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The narrative jumps out as soon as you look at MLB’s spring training leaderboards.
The Houston Astros at the top of the league in HBPs with seven in five games, right in line with how fans and some MLB players have indicated the Astros should be ready to take a few pitches in the back.
Some fans may see what's happened in recent Astros games and think that retaliation is clearly now beginning, as Astros manager Dusty Baker feared and MLB commissioner Rob Manfred warned against. No one would be surprised, given the jeers and signs we’ve already seen decrying baseball’s worst cheaters of a generation.
Except, that is almost definitely not what is happening.
If these Astros HBPs are retaliation, MLB is really bad at it
So, seven HBPs. Most in the league. 1.4 per game, compared to the Astros’ 0.41 per game last year (66 in 162 games). That’s too much to be a coincidence, right?
You’d think, except there are currently four other teams — Cincinnati Reds, Detroit Tigers, Philadelphia Phillies, St. Louis Cardinals — right behind the Astros with six plunkings. The Reds have also only played four games, so they’ve actually been hit more.
To our knowledge, none of those teams are currently embroiled in the fallout of a massive cheating scandal, and yet they’ve experienced 85 percent of the pain the Astros have. Maybe if the Astros led the majors in HBPs by a wider margin, you could say it’s a trend. But having 14 percent of the rest of the league right behind them indicates we might just be dealing with, y’know, out-of-practice pitchers and a comically small sample.
So, two well-known faces of the infamous 2017 team, two players who were not part of the Astros organization in 2017 (or 2018), and three minor leaguers. Probably not a group of players the league thinks had it coming.
But Altuve and Bregman got plunked! The other HBPs might just be organizational depth facing pitchers in the second week of their throwing programs, but those must have surely been deliberate, right?
Why don’t we take a look at the plunkings before declaring that. Here’s Altuve:
— Enrique Rojas/ESPN (@Enrique_Rojas1) February 24, 2020
We’ll let Baker interpret the placement of that pitch.
“He was hit in the foot,” Baker told reporters after the game. “That ain’t nothing, you know what I mean? It wasn’t intentional.”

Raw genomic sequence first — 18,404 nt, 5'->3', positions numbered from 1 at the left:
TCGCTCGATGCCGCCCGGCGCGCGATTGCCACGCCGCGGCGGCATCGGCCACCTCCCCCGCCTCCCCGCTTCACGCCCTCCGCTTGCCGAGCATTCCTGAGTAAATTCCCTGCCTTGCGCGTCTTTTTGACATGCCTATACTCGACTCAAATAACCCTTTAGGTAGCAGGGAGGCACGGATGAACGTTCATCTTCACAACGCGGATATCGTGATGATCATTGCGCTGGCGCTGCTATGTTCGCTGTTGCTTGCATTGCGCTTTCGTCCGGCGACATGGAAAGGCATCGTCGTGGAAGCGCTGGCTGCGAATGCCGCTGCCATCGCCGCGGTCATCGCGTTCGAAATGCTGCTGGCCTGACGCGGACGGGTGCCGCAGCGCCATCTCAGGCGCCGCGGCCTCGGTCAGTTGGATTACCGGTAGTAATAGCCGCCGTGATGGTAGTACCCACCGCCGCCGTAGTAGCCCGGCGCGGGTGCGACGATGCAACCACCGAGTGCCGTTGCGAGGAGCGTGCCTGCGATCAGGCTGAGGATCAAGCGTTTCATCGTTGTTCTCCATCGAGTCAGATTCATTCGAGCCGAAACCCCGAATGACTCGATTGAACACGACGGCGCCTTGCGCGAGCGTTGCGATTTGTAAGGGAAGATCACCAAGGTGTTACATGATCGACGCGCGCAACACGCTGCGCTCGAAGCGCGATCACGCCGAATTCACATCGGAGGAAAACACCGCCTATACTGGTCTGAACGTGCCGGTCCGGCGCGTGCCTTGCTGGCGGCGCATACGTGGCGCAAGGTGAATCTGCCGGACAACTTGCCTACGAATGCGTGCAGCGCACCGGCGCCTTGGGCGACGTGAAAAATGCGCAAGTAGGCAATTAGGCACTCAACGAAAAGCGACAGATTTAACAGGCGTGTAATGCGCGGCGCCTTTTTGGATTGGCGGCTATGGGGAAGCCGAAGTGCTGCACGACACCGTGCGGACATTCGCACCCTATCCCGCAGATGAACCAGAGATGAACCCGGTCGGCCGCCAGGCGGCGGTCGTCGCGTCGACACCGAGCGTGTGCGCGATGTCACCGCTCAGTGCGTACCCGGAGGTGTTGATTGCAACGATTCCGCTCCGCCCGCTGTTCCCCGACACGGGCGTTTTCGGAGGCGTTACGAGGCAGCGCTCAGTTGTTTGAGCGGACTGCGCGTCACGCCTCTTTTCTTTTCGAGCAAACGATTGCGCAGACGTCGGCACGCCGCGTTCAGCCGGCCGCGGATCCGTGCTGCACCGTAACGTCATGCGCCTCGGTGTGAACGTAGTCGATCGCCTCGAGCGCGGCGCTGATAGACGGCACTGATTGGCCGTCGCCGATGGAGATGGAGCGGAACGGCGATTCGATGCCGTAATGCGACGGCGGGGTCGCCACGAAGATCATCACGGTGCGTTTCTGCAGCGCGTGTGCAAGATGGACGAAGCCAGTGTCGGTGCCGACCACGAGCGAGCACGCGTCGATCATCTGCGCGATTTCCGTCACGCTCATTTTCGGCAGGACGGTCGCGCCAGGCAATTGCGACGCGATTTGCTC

And here’s Bregman getting hit by a pitch that is much more well-placed as a plunking, right between the shoulder blades.
Down goes Bregman. pic.twitter.com/S6S1D1eP8h
— 2020 Astros Shame Tour (@AsteriskTour) February 26, 2020
That sure looks like a deliberate plunking ... until you notice the count was full and the ball thrown was a breaking ball.
“It was a splitter,” Bregman said after the game. “It just got away from him.”
The pitcher in question is also Cardinals minor leaguer Ramon Santos. He has never thrown above Double-A, meaning a) his command might not be majors-level and b) he probably isn’t personally angry enough at the Astros to blow a strikeout opportunity while trying to maintain his place in the Cardinals organization, which demoted him to Class A Advanced last year.
So that’s what the Astros’ “retaliation” is right now. Five players who weren’t on the team that actually cheated, one player getting hit in the foot and another getting hit with a full-count splitter. That’s either an incredibly stealthy, inefficient campaign to stick it to the Astros while skirting MLB discipline, or, and this might sound crazy, spring training.
Even if it all was deliberate, isn’t the point of retaliation to send a clear message? Why muddle the message with breaking balls from minor leaguers and balls in the dirt in games that weren’t even televised?
None of this is to say the Astros won’t face retaliation on the field in the future, especially once the regular season starts. It’s inevitable given how openly livid players across the league have been with both the Astros’ cheating and lack of player discipline. Astros hitters will get deliberately hit — which, by the way, is very dangerous no matter how good your command is — at some point.
However, interpreting nearly every hit by pitch against the Astros as retaliation — as some are doing now — would only lead to a lot of pitchers getting ejected for balls that simply got away from them.
Some fans clearly want to see the Astros some kind of comeuppance, but acting like that’s what’s happening right now is just wishful, weird thinking.
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